The May issue of Latitude 38 hits both newsstands and the interweb (later) today, and you don’t want to miss out. Inside, you’ll find out how to get a globe-girdling G-class multihull for a fraction of her replacement value. You’ll also get a peek at the latest collaboration between Naval Architect Jim Antrim and Berkeley Marine Center’s Cree Partridge. There’s a look at some high-latitude cruising and some below-the-radar bogus sail training. Don’t miss our report on the Clipper ‘Round the World Race, some real-life "supermen," or how to maximize your cruising while staying in the Golden State. We don’t know what Cuba and Beer Can Racing have in common, but they’re both in there too, along with all the regular features of our favorite — we might be a little biased — sailing magazine. Enjoy!
After 39 days and 3,600 miles, Plastiki made landfall at Christmas Island on Wednesday. The 60-ft eco-cat, built in San Francisco from recyclable materials and, most notably, empty soda bottles, left the Bay on March 20 bound for the Line Islands. Uncomfortable seas at the outset made this an even ‘greener’ trip than planned — David de Rothschild in particular reportedly had a tough time getting his sea legs — but eventually everyone settled in, along with the trades. Considering the boat’s complete inability to point and amount of drag caused by thousands of submerged soda bottles, Plastiki and her skilled crew made good time to their destination.
"We got a tow in from one of the local ferry boat handlers, who managed to pull us into the very shallow lagoon; getting in and out of these atolls can present real challenges," de Rothschild reported on www.theplastiki.com. "When we got onshore we received a welcoming ceremony from the local community; there was an amazing dance from some local school kids, probably no older than 4 or 5 years old, to welcome us to Christmas Island to talk about our project." During their stay on Christmas Island, the crew will speak to students about recycling and their role in keeping our oceans clean, as well as meet with a variety of environmental and agricultural groups.
There’s no word on when Plastiki will depart for Tuvalu, with Sydney, Australia being the final goal, but skipper Jo Royle reports on the ship’s blog that the boat faired very well during the voyage. "We have completed nearly half of the distance as the crow flies to Sydney; we have sailed the longest, most remote leg of the journey. When we departed San Francisco the Plastiki really was an unknown, yet we have arrived in virtually as good a shape as we left. The Plastiki is in shape just to continue onto Sydney." We’ll continue sharing reports on the mission, but in the meantime, keep up with the crew on their website.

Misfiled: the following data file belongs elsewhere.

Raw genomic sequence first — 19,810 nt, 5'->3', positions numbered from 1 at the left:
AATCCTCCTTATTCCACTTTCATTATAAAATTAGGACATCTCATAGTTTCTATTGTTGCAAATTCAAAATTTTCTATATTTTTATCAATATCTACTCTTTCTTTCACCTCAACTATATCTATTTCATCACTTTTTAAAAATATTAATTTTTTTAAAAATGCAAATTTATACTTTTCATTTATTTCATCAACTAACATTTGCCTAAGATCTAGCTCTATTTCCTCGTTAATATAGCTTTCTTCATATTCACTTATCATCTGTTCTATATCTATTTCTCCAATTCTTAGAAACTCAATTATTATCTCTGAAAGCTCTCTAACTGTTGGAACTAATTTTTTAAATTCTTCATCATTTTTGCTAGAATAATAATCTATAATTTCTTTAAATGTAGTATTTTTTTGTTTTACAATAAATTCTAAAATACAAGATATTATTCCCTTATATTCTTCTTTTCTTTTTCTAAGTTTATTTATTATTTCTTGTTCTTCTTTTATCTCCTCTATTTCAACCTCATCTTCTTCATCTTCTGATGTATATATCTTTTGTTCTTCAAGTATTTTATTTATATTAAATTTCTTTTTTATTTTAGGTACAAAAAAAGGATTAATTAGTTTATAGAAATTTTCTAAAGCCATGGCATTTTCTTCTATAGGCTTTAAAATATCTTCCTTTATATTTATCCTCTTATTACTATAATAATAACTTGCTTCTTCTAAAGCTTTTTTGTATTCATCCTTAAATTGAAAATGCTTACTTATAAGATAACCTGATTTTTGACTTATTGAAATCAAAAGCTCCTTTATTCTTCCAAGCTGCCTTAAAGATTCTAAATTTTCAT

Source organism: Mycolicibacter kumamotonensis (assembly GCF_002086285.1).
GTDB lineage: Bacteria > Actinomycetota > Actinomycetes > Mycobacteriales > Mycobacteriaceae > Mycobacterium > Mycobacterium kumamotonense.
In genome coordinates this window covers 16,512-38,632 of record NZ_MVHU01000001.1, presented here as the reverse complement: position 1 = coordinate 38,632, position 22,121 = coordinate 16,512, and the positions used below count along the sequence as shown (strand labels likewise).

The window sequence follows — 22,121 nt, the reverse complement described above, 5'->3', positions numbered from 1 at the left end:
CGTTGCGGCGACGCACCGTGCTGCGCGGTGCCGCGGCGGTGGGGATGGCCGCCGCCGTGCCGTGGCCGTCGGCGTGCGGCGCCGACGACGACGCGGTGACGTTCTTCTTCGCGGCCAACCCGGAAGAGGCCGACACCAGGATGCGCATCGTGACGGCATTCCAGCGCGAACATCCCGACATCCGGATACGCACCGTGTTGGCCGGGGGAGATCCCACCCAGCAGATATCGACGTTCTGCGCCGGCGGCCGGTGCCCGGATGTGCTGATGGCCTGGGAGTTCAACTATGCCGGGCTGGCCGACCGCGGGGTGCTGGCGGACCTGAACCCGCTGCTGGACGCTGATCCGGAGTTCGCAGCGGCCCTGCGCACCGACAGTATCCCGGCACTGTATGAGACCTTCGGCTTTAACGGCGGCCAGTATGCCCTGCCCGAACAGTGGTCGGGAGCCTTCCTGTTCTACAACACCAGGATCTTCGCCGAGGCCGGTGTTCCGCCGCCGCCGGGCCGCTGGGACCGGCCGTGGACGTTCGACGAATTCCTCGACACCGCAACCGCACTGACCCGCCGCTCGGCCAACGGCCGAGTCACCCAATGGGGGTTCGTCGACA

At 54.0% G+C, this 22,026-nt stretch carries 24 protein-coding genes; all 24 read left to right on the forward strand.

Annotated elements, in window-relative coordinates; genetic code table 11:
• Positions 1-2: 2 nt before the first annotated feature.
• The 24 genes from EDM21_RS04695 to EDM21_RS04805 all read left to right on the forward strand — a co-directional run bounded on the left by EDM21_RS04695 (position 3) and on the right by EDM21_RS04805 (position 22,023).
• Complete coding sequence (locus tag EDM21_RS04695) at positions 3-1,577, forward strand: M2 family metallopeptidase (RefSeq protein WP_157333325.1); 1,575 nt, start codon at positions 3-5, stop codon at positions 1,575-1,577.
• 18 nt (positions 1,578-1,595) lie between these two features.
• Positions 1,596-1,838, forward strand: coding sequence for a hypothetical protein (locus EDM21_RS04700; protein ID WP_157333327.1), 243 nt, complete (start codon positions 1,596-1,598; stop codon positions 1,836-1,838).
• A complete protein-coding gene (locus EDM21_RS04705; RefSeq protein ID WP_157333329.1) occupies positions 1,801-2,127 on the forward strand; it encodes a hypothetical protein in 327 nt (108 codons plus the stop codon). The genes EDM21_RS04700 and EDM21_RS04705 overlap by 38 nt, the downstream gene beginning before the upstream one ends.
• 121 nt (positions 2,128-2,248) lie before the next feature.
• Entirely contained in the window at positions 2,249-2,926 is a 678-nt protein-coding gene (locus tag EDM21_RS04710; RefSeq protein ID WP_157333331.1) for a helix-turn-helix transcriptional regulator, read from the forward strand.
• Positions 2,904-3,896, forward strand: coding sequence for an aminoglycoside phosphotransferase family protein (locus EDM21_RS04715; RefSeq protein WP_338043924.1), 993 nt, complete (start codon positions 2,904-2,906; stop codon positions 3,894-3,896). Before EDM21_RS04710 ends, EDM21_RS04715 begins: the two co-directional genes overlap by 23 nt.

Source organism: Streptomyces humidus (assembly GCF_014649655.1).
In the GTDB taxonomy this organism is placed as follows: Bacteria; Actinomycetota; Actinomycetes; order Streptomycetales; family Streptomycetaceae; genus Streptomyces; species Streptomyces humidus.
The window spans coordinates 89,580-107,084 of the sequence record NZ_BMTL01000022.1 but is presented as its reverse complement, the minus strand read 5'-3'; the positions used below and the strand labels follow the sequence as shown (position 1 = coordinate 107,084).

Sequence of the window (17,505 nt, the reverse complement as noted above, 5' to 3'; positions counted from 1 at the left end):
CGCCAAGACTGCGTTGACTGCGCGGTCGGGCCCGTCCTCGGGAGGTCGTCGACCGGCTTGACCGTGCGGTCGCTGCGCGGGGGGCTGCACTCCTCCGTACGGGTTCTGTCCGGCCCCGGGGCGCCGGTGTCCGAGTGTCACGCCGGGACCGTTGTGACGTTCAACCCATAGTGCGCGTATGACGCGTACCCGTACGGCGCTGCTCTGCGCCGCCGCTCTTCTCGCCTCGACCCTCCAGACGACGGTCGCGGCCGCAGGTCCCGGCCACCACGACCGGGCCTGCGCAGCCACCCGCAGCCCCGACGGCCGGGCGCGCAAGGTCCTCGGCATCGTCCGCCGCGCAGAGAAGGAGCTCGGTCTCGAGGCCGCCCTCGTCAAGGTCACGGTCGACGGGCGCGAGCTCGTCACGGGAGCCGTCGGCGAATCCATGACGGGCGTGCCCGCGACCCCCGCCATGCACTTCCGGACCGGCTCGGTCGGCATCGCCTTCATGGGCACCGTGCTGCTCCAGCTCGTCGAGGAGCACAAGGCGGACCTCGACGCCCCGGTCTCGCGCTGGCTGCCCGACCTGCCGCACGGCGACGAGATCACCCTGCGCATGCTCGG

The party hats and hangover kits are being packed, and the division splits are up, because its time for The Great Vallejo Race. As both the official opener for the YRA season and the first installment of the hugely popular Party Circuit, the race has one of the biggest turnouts of any of the Bay’s races, not to mention one of the best parties hosted by one of the most hospitable clubs.
This year’s race up to Vallejo on Saturday is looking really pleasant as of now. The National Weather Service is calling for the breeze to build to 20 knots through the day. And a pretty decent flood should see the fleet get up there early, which leaves extra time to party! Sunday should see something similar. So make sure you take a camera and get plenty of pics. Send them, along with your stories, here. We’d like to include the best ones in ‘Lectronic Latitude and Latitude 38. Right now, we’ve got to run out and get our party hats; we’ll be seeing you up there!
If you’ve been chompin’ at the bit to sign up for next fall’s Baja Ha-Ha rally from San Diego to Cabo San Lucas, your time has come! We’ve been working on a new online signup protocol, and expect to have it up and running just after noon next Monday, May 3 at the event’s website.
All told, more than 2,000 Ha-Ha boats have made the run to the Cape thus far, with more than 7,000 crew aboard. Tallied together, they’ve sailed more than 1.5 million miles! Enough to circumnavigate via the tropics 60 times.
If you plan to join the fun this year, be aware that those who sign up early will have the best chance of getting a slip when the fleet arrives at Cabo. But before you get caught in the sign-up frenzy, let us repeat our annual mantra: If your boat was not built, equipped and maintained for offshore sailing; or if you would not be willing to make the trip on your own, please do not sign up. Even though the route is off the wind with favorable currents, overnight offshore sailing is serious business. That said, if you are ready, we’re eager to welcome you to the Ha-Ha 17 fleet, which promises to be a great one. At least a dozen boats currently cruising Mexico have vowed to bash back to San Diego just to be part of the fun again!
On the website you’ll find complete info about the event (see About the Ha-Ha), as well as a wealth of tips and advice about cruising Mexico (see the First Timer’s Guide). In a nutshell, the entry fee is still $350 (or $300 if your age or boat length is less than 35), which includes parties, all sorts of official Ha-Ha swag, and a mountain of worthwhile discounts from sponsors. We do our best to keep the entire event PG-rated, as we love having lots of kids along; hence, heavy partying is discouraged; the minimum boat length is 27 feet; singlehanding is not allowed; and powerboats are always welcome.
Beginning with the Costume Kickoff Party at the West Marine compound on October 24, the event runs two weeks, with the Awards Ceremony November 6 at Cabo Marina. So what do you say? Is this your year to Ha-Ha?